After mass this Sunday morning, parishioners - including the local MP - gathered outside church, animated, angry and upset by the Leave vote. Almost two thirds of the British Christian community put a cross next to "Leave" last week. Not, perhaps, so surprising when its elderly age-range is considered, thus more of a reflection on the sharp and disturbing differences between young and old voters, those with high income and higher education and those without. The initial vision of what was to become the EU was firstly mooted during the war by Polish and Czech resistance in London, fearful of the Soviet Union, and then by its founding fathers, mainly European Catholic leaders. Has Catholic leadership given enough guidance?
The bishops' call for reflection, due consideration of gospel values, did not amount to very much. Which particular Gospel values? What about solidarity and, of course, subsidiarity - that old Calvinist concept of Church order, with Holy Water sprinkled on it - made Catholic social teaching? There was little sense that Catholicism might have something to contribute. It was a far cry from the 1940s.
During the Referendum campaigns the cross-Party nature of the opposing sides freed the Church from the usual accusation of meddling in Party politics. Maybe this was why the Archbishop of Canterbury made a courageous decision to say how he was voting. Much more likely the bishops' reason for reticence was that, with British public opinion and Christian communities shaping up to split down the middle, and the bishops themselves unsure, the question of fostering division in the Church loomed large. But that division is even larger now.
The bishops could have said a lot. For example, that democracy needs an informed public opinion if citizens are to be given important choices about a nation's future, particularly in the direct democracy of a referendum. Instead the British public was lied to and misinformed by the leadership of the Leave campaign and their allies in the press.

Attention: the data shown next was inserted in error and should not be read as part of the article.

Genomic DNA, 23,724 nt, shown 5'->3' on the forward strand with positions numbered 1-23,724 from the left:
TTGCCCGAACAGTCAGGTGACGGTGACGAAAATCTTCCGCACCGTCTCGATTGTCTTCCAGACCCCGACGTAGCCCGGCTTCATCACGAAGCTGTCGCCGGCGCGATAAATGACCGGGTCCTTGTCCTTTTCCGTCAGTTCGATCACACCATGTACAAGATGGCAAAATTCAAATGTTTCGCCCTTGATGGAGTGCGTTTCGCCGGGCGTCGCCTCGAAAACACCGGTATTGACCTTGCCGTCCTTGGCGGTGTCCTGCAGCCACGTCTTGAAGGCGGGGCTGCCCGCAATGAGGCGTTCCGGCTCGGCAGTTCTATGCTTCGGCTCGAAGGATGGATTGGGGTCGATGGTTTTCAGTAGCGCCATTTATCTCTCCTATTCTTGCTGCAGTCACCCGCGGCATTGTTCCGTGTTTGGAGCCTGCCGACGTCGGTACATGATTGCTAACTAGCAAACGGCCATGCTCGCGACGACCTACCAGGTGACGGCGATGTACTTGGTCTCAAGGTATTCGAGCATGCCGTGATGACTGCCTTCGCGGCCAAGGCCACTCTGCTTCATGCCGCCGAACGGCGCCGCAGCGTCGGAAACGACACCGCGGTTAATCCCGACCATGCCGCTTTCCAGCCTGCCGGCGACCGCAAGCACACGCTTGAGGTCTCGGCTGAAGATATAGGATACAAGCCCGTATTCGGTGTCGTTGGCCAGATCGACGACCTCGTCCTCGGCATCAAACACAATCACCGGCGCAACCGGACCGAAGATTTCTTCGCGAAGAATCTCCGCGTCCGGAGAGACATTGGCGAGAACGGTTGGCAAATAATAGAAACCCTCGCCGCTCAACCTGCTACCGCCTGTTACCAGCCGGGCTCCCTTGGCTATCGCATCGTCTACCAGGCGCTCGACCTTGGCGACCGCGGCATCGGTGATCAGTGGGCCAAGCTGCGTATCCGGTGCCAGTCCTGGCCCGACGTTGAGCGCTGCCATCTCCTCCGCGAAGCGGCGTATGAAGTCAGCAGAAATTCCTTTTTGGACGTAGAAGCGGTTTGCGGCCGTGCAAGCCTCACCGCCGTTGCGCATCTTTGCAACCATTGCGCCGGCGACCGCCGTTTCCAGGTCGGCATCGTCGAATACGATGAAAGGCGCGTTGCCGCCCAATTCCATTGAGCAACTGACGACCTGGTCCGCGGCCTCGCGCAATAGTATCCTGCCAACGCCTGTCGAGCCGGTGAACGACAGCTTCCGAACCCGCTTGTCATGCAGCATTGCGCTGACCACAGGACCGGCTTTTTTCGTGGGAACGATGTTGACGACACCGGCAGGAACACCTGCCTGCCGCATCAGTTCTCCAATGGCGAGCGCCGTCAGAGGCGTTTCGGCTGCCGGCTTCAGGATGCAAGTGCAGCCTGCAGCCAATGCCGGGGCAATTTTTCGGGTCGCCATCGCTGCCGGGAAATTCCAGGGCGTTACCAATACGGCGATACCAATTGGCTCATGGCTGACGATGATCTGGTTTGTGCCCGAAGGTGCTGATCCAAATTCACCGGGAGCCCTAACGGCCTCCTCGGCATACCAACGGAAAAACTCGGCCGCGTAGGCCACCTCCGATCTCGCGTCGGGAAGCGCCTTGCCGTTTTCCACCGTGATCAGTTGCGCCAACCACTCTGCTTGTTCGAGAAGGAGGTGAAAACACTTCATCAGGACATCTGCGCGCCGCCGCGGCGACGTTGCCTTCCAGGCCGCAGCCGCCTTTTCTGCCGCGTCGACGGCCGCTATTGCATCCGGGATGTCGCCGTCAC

There now seems to be a consensus that much of the Leave vote was an expression of anger and resentment at growing inequality in society, at "us" experiencing grinding austerity and insecurity clearly not shared by "them", at not all being in it together. There was the perception that ordinary people, "we", had lost control of over our lives and that "they" were to blame. The main political protagonists for Leave and Remain were drawn from what had become known as the political elite, who might have been held responsible for this anger and resentment. "They" were displaced and discovered offshore in Brussels. "They" were the EU. The Labour Party leadership who might have refocussed the roots of the social question back on social policies in the UK failed miserably to do so.
The debate became essentially reduced to one that people felt most anxious and strongly about: immigration and the economy, with utilitarian arguments, skewed to fit the spin of each opposing side. The irony was that there was no great popular clamour to hold a referendum about membership of the EU. It was forced on the Prime Minister by the divisions in the Conservative Party and against the background of the rise of UKIP.
So one approach Church leadership might have taken would have been to talk a little about lying. It is not entirely a black and white question. I remember the kindliest of Dominicans in the Mayfair priory in Johannesburg who absolutely refused ever to tell a lie. At the worst period in the apartheid struggle the security police would ring up asking if young Mr. X was staying at the priory (the place was full of Mr. Xs on the run), and everyone would leap to reach the phone before the priest took the call and replied "yes he was". Then again in wartime lies and half-truths are told to keep up morale, disguise defeats and to serve a patriotic purpose.
This referendum was an extremely important moment but it was not a matter of life and death. Systematic lying or misrepresentation, aimed at people poorly equipped to see through them, the art of the confidence-trickster, is a different matter in political life. It seriously undermines one of our fundamental British values: democracy. Those who advocate "voting with your heart", knowing full well that the hearts targeted have been filled with justifiable anger and resentment and are searching for scapegoats, have a name: demagogues. Their behaviour should disqualify such advocates from high political office.
The Prime Minister in his resignation speech presented the referendum as a matter of pride in our British democracy. It is a matter of shame.